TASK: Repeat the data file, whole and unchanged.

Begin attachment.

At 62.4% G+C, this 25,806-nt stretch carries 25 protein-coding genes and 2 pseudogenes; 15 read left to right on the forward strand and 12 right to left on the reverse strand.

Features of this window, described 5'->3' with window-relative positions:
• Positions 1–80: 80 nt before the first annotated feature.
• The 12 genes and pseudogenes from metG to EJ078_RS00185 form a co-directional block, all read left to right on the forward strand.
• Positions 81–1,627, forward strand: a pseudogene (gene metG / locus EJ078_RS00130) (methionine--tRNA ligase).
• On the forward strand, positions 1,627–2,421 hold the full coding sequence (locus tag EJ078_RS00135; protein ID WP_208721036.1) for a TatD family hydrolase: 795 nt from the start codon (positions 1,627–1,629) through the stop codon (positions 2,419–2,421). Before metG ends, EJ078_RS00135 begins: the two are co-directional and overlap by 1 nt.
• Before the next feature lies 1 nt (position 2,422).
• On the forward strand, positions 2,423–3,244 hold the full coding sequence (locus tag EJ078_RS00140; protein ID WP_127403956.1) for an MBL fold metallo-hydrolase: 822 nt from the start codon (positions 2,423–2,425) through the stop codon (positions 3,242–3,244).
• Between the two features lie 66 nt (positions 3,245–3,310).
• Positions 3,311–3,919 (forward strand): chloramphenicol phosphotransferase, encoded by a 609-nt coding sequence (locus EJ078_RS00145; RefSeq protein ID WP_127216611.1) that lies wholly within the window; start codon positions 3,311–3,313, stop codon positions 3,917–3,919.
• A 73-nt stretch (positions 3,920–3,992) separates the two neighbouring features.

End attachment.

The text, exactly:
At 62.4% G+C, this 25,806-nt stretch carries 25 protein-coding genes and 2 pseudogenes; 15 read left to right on the forward strand and 12 right to left on the reverse strand.

Features of this window, described 5'->3' with window-relative positions:
• Positions 1–80: 80 nt before the first annotated feature.
• The 12 genes and pseudogenes from metG to EJ078_RS00185 form a co-directional block, all read left to right on the forward strand.
• Positions 81–1,627, forward strand: a pseudogene (gene metG / locus EJ078_RS00130) (methionine--tRNA ligase).
• On the forward strand, positions 1,627–2,421 hold the full coding sequence (locus tag EJ078_RS00135; protein ID WP_208721036.1) for a TatD family hydrolase: 795 nt from the start codon (positions 1,627–1,629) through the stop codon (positions 2,419–2,421). Before metG ends, EJ078_RS00135 begins: the two are co-directional and overlap by 1 nt.
• Before the next feature lies 1 nt (position 2,422).
• On the forward strand, positions 2,423–3,244 hold the full coding sequence (locus tag EJ078_RS00140; protein ID WP_127403956.1) for an MBL fold metallo-hydrolase: 822 nt from the start codon (positions 2,423–2,425) through the stop codon (positions 3,242–3,244).
• Between the two features lie 66 nt (positions 3,245–3,310).
• Positions 3,311–3,919 (forward strand): chloramphenicol phosphotransferase, encoded by a 609-nt coding sequence (locus EJ078_RS00145; RefSeq protein ID WP_127216611.1) that lies wholly within the window; start codon positions 3,311–3,313, stop codon positions 3,917–3,919.
• A 73-nt stretch (positions 3,920–3,992) separates the two neighbouring features.